b. Breathing - stethoscope and all that stuff.
7. X-ray of torso.

You should be done now, but there are another 30 tests that could be performed.
How long does the Certificate take to process? The stated period of processing is 3 working days (May exclude week-ends).
Re-examination Occasionally people are required to submit to a further examination. This may be because something unusual was found, or because records got muddled somewhere.

For re-examination, take with you all the documents from last time + your receipt of initial examination.

1. If something unexpected was found then you will be subject to a further investigation of that specific area or problem.
2. If you simply take the whole examination again, then it is likely your original test was muddled in some way.
3. There should not be any extra charge for re-examination, although you will be liable to pay in advance for any resulting treatment.
Bloodwork Many re-examinations are concerned with Bloodwork. This is because more than 99.9% of Chinese people have rhesus positive blood. A large number of Foreigners may have rhesus negative blood. During examination you will be told what your blood group is, and if it is negative then please check this is marked accordingly on your sample.

Chinese do take a lot of blood from you during this phase, as many tests are conducted using it. If you feel unwell after blood is taken, then ask to rest for a few minutes - this will not adversely affect your test results.

Other Information

Having the Examination Abroad

Health examinations can be performed abroad. For physicals performed abroad, you must go to Exit-Entry Health and Quarantine Bureau with the following:
a) a doctors letter stating you are healthy.
b) original copies of all blood tests, X-rays, EKG/ECG readouts, and other required tests.
Each individual test result should be clearly identified as belonging to you.
c) Completed Health Certificate Application Form (available at the Health & Quarantine)

Many foreigners have problems with this, basically because the results are not indexed and presented according to how the Chinese want them. Most westerners simply present a home country certificate and expect this to be enough. It is not enough! You need to be presenting a thick file with every single result of each required Chinese test, and each is identified officially as belonging to you. It is far easier (And cheaper) to just go for the Chinese one in China.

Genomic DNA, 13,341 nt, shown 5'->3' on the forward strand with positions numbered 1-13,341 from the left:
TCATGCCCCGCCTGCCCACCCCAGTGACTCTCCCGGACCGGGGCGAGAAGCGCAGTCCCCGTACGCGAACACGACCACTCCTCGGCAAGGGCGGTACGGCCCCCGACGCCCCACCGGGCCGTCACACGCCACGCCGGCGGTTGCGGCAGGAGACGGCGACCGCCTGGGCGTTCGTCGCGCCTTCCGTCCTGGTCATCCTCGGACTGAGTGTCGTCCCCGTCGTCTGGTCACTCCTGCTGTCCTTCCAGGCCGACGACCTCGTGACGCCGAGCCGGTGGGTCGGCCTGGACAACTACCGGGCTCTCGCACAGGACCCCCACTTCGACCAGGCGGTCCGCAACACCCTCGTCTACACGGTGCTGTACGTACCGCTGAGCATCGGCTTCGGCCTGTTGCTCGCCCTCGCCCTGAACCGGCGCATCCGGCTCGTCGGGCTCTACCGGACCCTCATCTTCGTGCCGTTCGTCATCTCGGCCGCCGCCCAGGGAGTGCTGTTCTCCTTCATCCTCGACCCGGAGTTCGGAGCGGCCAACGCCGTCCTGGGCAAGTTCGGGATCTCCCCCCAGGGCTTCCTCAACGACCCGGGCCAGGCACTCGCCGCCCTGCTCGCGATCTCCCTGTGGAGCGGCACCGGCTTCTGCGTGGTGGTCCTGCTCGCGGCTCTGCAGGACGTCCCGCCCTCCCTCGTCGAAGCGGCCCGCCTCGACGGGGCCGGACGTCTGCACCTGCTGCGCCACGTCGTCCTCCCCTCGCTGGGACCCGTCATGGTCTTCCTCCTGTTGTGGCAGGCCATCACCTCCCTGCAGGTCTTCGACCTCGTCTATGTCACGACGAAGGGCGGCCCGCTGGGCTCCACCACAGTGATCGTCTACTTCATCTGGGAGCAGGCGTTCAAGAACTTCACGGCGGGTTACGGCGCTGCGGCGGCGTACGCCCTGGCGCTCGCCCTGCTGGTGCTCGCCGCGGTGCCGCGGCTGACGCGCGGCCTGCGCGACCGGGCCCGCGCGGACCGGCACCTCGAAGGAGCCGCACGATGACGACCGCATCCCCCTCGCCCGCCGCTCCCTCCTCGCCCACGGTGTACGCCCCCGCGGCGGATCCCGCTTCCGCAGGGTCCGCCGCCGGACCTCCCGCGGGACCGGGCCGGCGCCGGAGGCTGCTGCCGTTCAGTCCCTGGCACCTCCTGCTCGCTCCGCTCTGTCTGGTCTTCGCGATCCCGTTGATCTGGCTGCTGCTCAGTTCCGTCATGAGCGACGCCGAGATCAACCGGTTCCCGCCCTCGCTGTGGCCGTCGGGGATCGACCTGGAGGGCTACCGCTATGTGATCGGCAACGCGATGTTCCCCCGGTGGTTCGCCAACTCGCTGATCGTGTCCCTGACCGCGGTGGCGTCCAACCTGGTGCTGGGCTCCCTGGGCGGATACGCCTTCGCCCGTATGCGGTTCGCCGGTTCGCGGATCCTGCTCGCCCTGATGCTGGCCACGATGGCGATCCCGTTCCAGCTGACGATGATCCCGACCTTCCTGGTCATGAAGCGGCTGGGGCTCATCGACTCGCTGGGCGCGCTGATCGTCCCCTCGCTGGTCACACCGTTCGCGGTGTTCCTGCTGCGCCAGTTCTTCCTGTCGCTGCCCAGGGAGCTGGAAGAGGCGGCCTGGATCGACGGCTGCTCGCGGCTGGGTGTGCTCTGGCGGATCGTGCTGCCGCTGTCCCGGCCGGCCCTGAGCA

The second problem is that foreigners do not submit this to the right place. Often this may be due to a 'helpful' Chinese friend placing your correct file with the wrong people. You best do this yourself and go to the main regional branch of the Exit/Entry PSB dealing.

The Bottom Line
If you expect China to accept your medical examination from Home Country, then you need to be very specific and focus on minute details. Better just get it done in China for a fraction of the cost.

Applying for 'Z' visa in home country

The Chinese system does not work this way in practice, as you are expected to arrive in China Mainland on a Tourist ('L') visa, and then have 30-days grace period for your authorised employer to action your 'Z' visa (At no charge to yourself - including the Medical Exam).

We have read in some forum's about horror stories concerning 'Z' visa applications in USA and UK. As an individual, please know you should never be in a situation where you have to apply for a Chinese 'Z' visa in your home Country!

If you do apply for a Z visa in Home Country, then know you have opened a 'can of worms'! Basically the rules for issuance of a Z visa only apply internally to China; and there is no separate external application. Therefore all these poor people applying in USA are doing so with rules that only apply inside China.

Best advice:
Get a Tourist ('L') visa and apply for your Z visa once you are physically in China - that's how the system works!

There can be bureaucratic red tape when applying for anything, whether it's a travel visa or a Title Max loan. While a Title Max loan may be easier to apply for than a visa for travel to another country, being prepared to provide all the necessary information is to be expected for both.
This information is as supplied by China Expats and the Chinese Ministry of Public Security (PSB) as dated 15th August 2011; and/or other reliable sources. Please check this information yourself as it may alter without notice, and whilst we try our best to ensure it is correct, please do not hold us responsible for any errors - this is intended as a simple guide only